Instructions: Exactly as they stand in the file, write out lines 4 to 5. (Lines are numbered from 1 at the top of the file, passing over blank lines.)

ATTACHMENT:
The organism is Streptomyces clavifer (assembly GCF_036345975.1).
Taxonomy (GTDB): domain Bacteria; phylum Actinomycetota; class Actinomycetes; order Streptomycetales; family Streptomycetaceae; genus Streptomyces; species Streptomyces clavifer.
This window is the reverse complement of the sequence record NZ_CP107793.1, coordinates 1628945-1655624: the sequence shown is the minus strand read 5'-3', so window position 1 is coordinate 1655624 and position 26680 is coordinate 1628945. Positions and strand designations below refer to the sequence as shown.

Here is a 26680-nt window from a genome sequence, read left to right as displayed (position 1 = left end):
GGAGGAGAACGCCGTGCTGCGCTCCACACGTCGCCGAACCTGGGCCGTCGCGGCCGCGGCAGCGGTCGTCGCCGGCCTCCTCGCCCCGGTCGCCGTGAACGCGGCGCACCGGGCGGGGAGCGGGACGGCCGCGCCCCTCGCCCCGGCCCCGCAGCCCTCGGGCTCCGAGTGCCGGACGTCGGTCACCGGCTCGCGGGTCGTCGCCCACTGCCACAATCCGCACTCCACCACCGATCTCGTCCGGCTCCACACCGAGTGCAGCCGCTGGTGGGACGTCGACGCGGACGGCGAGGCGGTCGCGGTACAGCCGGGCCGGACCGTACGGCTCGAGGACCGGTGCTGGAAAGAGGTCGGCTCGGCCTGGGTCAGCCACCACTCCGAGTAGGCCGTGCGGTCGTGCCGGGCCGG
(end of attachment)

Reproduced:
Here is a 26680-nt window from a genome sequence, read left to right as displayed (position 1 = left end):
GGAGGAGAACGCCGTGCTGCGCTCCACACGTCGCCGAACCTGGGCCGTCGCGGCCGCGGCAGCGGTCGTCGCCGGCCTCCTCGCCCCGGTCGCCGTGAACGCGGCGCACCGGGCGGGGAGCGGGACGGCCGCGCCCCTCGCCCCGGCCCCGCAGCCCTCGGGCTCCGAGTGCCGGACGTCGGTCACCGGCTCGCGGGTCGTCGCCCACTGCCACAATCCGCACTCCACCACCGATCTCGTCCGGCTCCACACCGAGTGCAGCCGCTGGTGGGACGTCGACGCGGACGGCGAGGCGGTCGCGGTACAGCCGGGCCGGACCGTACGGCTCGAGGACCGGTGCTGGAAAGAGGTCGGCTCGGCCTGGGTCAGCCACCACTCCGAGTAGGCCGTGCGGTCGTGCCGGGCCGG